For Thou wilt not leave my soul in hell, neither wilt Thou suffer Thine Holy One to see corruption. T hat the Gospel is a divine revelation may be summarily proved from the character of its Author. If an infidel was so far divested of prejudice and prepossession, as to read the history of Jesus Christ, recorded by the Evangelists, with attention, and in order to form his judgment of it, simply and candidly, as evidence should appear; I think he must observe many particulars in his spirit and conduct,
John Newton—Messiah Vol. 1

Smith -- Assurance in God
GEORGE ADAM SMITH, divine, educator and author, was born at Calcutta in 1856, and educated at New College, Edinburgh, Scotland. He is at present professor of Old Testament Language, Literature and Theology in the United Free Church College, Glasgow. He is author of "The Historical Geography of the Holy Land," "Jerusalem, the Topography, Economics and History from the Earliest Time to A.D. 70" (1908). He is generally regarded as one of the most gifted preachers of Scotland. SMITH Born in 1856 ASSURANCE
Various—The World's Great Sermons, Volume 10

India as Carey Found It
1793 Tahiti v. Bengal--Carey and Thomas appointed missionaries to Bengal--The farewell at Leicester--John Thomas, first medical missionary--Carey's letter to his father--The Company's "abominable monopoly"--The voyage--Carey's aspirations for world-wide missions--Lands at Calcutta--His description of Bengal in 1793--Contrast presented by Carey to Clive, Hastings, and Cornwallis--The spiritual founder of an Indian Empire of Christian Britain--Bengal and the famine of 1769-70--The Decennial Settlement
George Smith—The Life of William Carey

Source of My Life's Refreshing Springs,
"Thou maintainest my lot." -- Psalm 16:5. Source of my life's refreshing springs, Whose presence in my heart sustains me, Thy love appoints me pleasant things, Thy mercy orders all that pains me. If loving hearts were never lonely, If all they wish might always be, Accepting what they look for only, They might be glad, but not in Thee. Well may Thy own beloved, who see In all their lot their Father's pleasure, Bear loss of all they love, save Thee, Their living, everlasting treasure. Well may
Miss A. L. Waring—Hymns and Meditations

Though Some Good Things of Lower Worth
"The Lord is the portion of mine inheritance." -- Psalm 16:5. Though some good things of lower worth My heart is called on to resign, Of all the gifts in heaven and earth, The greatest and the best is mine The love of God in Christ made known -- The love that is enough alone, My Father's love is all my own. My soul's Restorer, let me learn In that deep love to live and rest -- Let me the precious thing discern Of which I am indeed possessed. My treasure let me feel and see, And let my moments,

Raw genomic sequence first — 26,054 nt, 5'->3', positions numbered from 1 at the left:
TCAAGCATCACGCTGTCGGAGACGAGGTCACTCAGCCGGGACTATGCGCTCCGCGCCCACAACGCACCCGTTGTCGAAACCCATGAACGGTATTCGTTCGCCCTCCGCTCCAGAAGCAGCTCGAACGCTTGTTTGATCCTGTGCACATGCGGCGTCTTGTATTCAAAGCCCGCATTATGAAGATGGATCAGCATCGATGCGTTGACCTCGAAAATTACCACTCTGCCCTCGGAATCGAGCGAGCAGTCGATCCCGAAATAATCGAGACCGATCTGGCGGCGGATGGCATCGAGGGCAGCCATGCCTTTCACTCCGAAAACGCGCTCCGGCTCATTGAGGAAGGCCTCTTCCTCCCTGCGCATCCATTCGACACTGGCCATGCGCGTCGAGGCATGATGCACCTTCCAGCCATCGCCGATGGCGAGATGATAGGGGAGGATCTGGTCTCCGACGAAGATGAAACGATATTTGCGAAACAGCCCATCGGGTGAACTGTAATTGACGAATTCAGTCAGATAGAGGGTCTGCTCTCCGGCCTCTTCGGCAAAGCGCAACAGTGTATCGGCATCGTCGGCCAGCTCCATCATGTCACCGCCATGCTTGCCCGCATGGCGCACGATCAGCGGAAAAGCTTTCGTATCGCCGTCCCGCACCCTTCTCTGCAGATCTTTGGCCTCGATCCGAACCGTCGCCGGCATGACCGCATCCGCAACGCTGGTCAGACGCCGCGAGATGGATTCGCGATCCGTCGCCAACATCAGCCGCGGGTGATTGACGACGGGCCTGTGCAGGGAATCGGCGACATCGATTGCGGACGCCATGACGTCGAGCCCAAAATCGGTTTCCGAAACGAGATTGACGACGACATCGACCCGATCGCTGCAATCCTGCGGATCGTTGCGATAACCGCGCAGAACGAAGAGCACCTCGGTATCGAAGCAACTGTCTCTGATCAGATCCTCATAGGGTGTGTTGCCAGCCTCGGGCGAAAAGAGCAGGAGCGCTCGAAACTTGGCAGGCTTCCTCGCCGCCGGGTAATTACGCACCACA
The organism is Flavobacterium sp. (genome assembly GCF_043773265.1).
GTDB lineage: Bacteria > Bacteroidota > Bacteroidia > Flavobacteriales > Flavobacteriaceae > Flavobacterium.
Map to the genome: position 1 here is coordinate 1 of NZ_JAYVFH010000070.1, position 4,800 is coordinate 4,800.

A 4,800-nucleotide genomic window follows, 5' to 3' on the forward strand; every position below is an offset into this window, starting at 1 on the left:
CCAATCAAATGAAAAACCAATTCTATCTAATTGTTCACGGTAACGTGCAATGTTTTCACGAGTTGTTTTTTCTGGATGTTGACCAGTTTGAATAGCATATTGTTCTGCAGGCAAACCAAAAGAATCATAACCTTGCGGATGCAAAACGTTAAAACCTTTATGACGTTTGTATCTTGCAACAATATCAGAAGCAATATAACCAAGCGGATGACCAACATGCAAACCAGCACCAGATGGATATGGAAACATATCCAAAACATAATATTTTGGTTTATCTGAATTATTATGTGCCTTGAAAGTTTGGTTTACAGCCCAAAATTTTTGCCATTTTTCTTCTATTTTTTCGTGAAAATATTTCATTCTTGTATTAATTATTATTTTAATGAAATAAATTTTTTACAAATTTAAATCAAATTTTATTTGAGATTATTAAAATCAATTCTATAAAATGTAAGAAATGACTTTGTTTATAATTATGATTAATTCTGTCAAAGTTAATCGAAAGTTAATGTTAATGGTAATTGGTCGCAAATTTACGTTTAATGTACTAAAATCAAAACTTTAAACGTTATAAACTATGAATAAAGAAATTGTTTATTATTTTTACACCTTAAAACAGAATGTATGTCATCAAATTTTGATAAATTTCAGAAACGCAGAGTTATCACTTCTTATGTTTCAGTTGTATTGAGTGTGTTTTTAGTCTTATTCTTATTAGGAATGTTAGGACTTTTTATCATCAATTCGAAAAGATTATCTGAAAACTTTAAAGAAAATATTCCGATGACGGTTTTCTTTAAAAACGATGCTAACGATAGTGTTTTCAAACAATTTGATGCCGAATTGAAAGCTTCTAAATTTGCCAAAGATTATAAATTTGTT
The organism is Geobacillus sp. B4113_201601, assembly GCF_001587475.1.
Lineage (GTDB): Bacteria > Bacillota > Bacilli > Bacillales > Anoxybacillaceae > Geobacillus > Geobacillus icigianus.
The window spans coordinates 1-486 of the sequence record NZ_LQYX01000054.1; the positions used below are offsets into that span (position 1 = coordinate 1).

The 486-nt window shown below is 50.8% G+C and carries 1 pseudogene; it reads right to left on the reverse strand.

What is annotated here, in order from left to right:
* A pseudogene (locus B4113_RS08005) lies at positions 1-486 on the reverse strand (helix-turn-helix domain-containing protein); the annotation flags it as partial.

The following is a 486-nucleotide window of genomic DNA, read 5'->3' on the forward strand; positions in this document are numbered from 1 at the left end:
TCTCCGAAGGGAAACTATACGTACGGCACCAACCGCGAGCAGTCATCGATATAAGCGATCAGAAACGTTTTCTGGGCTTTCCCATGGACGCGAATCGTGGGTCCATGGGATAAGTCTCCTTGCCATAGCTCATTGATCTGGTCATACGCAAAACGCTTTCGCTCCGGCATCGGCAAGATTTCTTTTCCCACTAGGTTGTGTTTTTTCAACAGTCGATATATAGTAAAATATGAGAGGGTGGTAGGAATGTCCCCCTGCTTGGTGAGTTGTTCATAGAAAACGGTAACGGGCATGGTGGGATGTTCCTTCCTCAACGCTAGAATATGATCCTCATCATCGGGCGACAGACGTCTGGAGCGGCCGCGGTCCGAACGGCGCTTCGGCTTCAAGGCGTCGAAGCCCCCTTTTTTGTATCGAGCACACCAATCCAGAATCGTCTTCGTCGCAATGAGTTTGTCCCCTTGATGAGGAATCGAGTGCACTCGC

Miss A. L. Waring—Hymns and Meditations

Eleventh Sunday after Trinity. In Thy Presence is Fulness of Joy; at Thy Right Hand There are Pleasures for Evermore.
In Thy presence is fulness of joy; at Thy right hand there are pleasures for evermore. Wie wohl ist mir o Freund der Seelen [108]Wolfgang C. Deszler. 1692. trans. by Catherine Winkworth, 1855 O Friend of Souls, how well is me, Whene'er Thy love my spirit calms! From sorrow's dungeon forth I flee, And hide me in Thy shelt'ring arms. The night of weeping flies away Before the heart-reviving ray Of love, that beams from out Thy breast; Here is my heaven on earth begun; Who were not joyful had he won
Catherine Winkworth—Lyra Germanica: The Christian Year

But Whilst the King Has not that Most Blessed Light...
But whilst the King has not that most blessed light, yet there are some things in which he can discriminate; and here are seven comparisons in which his unaided wisdom can discern which is the better:-- 1. A good name is better than precious ointment. 2. The day of death " " " the day of birth. 3. The house of mourning " " " the house of feasting. 4. Borrow " " " laughter. 5. The rebuke of the wise " " " the song of fools.
F. C. Jennings—Old Groans and New Songs

Israel the Beloved
'The beloved of the Lord shall dwell in safety by Him; and the Lord shall cover him all the day long, and he shall dwell between His shoulders.'--DEUT. xxxiii. 12. Benjamin was his father's favourite child, and the imagery of this promise is throughout drawn from the relations between such a child and its father. So far as the future history of the tribes is shadowed in these 'blessings' of this great ode, the reference of the text may be to the tribe of Benjamin, as specially distinguished by Saul